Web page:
It's not often foreign leaders are chastised by al Qaeda for going too far in their critique of the United States--but Iran's President Mahmoud Ahmadinejad has somehow managed the trick. Ahmadinejad is already facing bruising attacks at home from conservative Iranian clerics and politicians on several fronts--and now al Qaeda representatives are assailing him for peddling conspiracy theories that deny the terrorist group's culpability for the Sept. 11 attacks.
According to the new issue of "Inspire" magazine--the English-language propaganda outlet put out by the group's Yemeni affiliate al-Qaeda in the Arabian Peninsula (AQAP)--Ahmadinejad insulted the terrorist group by renewing past conspiratorial claims about the attacks on the World Trade Center and the Pentagon during his speech before the United Nations last week.
"The mysterious September 11 incident" merits an investigation into possible "hidden elements involved" seeking a pretext for America's invasion of the Middle East, Ahmadinejad suggested in his Sept. 22 address to the world body--prompting an immediate walk-out by the United States and several European delegations.
And it seems that this was all a bit much for al Qaeda.
"The Iranian government has professed on the tongue of its president Ahmadinejad that it does not believe that al Qaeda was behind 9/11 but rather, the U.S. government," an article in Inspire's latest issue argued, according to ABC News' Lee Ferrin. "So we may ask the question: why would Iran ascribe to such a ridiculous belief that stands in the face of all logic and evidence?"
For Iran, "al Qaeda was a competitor for the hearts and minds of the disenfranchised Muslims around the world," the rant continued. "Al Qaeda... succeeded in what Iran couldn't. Therefore it was necessary for the Iranians to discredit 9/11 and what better way to do so? Conspiracy theories."
Iran is committed only to carrying out "lip-service jihad" against the United States, it added.
(Whether the Inspire article author is aware that his rant echoes a skit by the satirical media outfit "the Onion" in 2008 is unclear.)
Ahmadinejad's 9/11 conspiracy theories were hardly anything new--nor was the American and European walkout that they provoked. Indeed, both have becoming staples of recent years' annual gathering of world leaders for the UN General Assembly opening session.
So too has Ahmadinejad's flurry of media interviews on his New York trips.
In such a meeting with journalists following his UN address, the Iranian leader was more restrained--if not more conciliatory--as he sought to draw equivalences between the West's economic troubles and those of Iran, the target of international sanctions over its nuclear program. Ahmadinejad also responded to questions about his own reported domestic political problems with Iran's hardline parliamentarians, suggesting that the divided political scene in Tehran is not all so different from the partisan rancor faced by the American president in Washington.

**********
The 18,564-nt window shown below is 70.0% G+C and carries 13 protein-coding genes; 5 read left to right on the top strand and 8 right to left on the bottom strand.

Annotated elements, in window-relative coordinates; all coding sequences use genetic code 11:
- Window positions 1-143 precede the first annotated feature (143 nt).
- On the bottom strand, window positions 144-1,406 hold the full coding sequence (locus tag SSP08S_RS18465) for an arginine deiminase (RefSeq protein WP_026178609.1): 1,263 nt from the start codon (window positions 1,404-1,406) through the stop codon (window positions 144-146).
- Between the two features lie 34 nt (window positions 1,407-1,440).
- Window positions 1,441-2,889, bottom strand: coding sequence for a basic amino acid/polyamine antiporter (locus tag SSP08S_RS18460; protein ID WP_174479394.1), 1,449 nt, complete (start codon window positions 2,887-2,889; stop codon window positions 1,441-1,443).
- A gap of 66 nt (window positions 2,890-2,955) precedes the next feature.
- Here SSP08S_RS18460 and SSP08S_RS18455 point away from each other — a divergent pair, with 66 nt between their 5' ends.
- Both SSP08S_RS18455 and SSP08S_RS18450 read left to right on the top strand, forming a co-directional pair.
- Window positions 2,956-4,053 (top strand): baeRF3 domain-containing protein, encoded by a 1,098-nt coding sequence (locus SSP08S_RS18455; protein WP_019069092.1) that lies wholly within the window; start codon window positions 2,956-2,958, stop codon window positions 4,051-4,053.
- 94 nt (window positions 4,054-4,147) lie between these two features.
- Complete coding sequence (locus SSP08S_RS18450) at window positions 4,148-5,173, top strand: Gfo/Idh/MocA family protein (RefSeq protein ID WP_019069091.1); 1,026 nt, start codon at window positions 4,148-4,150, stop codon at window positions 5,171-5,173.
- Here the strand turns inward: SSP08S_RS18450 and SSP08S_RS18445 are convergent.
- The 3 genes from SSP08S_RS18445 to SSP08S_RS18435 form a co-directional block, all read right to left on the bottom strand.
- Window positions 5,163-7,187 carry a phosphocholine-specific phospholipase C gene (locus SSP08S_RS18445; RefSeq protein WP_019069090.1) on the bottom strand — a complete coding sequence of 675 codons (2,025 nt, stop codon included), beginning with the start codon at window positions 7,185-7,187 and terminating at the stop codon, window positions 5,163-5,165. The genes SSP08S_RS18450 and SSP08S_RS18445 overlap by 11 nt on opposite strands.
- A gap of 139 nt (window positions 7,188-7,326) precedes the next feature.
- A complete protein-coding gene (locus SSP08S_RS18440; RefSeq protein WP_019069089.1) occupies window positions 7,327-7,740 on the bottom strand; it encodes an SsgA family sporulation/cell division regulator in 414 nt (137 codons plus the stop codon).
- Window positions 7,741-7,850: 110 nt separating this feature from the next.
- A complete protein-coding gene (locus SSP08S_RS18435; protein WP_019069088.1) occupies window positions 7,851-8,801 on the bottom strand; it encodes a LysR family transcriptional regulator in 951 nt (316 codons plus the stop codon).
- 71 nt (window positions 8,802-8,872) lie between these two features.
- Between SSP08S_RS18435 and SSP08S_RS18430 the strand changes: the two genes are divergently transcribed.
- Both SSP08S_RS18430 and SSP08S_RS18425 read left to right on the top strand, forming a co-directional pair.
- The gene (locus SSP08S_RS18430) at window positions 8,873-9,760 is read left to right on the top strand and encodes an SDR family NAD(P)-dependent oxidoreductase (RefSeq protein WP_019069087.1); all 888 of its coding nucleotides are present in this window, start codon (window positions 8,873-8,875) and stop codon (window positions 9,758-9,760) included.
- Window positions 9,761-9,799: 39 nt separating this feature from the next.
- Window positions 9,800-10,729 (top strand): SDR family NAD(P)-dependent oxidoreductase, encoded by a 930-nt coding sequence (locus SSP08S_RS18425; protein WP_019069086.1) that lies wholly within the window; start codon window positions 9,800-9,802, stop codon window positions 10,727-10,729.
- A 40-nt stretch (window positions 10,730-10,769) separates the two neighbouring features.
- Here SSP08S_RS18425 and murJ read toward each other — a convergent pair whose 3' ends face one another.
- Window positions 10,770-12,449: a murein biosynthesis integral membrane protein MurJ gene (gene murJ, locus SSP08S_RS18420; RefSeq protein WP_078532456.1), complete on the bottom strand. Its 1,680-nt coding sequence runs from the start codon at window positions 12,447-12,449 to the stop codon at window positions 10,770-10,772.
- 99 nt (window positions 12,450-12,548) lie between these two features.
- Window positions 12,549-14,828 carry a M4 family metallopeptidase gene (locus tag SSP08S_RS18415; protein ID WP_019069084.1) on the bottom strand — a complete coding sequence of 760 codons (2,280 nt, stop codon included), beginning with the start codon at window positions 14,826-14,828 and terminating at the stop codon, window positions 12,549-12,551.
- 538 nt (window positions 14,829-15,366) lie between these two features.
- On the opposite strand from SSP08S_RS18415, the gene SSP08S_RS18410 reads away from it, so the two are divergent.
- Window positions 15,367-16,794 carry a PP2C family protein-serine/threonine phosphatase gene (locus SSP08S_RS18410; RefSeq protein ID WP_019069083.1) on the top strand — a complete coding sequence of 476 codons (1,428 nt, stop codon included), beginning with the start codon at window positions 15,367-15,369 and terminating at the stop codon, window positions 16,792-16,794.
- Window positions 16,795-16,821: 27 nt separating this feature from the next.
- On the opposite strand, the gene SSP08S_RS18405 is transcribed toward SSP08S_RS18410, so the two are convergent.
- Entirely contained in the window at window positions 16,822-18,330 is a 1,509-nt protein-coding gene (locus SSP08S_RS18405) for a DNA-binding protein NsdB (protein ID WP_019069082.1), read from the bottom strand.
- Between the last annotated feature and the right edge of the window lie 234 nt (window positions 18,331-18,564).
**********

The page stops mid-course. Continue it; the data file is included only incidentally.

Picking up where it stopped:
The Iranian leader went on to press other supposed analogies between Iran and the West. When several journalists in attendance asked him about the treatment of Iranian political prisoners, human rights abuses and political repression, Ahmadinejad countered that violence involving law enforcement kills 30 Americans every week, and spoke of the independence of Iran's judicial system. And when another reporter queried him about Iran's alleged military and financial support for Bashar al-Assad's crackdown in Syria, Ahmadinejad denied playing such a role, going on to argue that the successful Arab rebellions in Egypt and Tunisia overturned autocrats long allied with the United States. And so on.
Some of America's "jobless, hopeless youth see no alternative but to join the armed forces," Ahmadinejad said. "We are not happy" when American soldiers die in Afghanistan and Iraq. "Why do they need to die in Afghanistan? . . . Some wish to accuse others. Yet they are ignoring their own fundamental role."
Whether Ahmadinejad will get many further opportunities to portray such narratives on the world stage is not as assured as it once perhaps seemed. The UN gathering in New York this year was missing several autocrats who had become perennial fixtures--Libya's Moammar Gadhafi, Egypt's Hosni Mubarak, and Tunisia's Ben Ali among them. And Ahmadinejad, currently in his second presidential term, is also a lame duck, as Iran is due to hold presidential elections in 2013.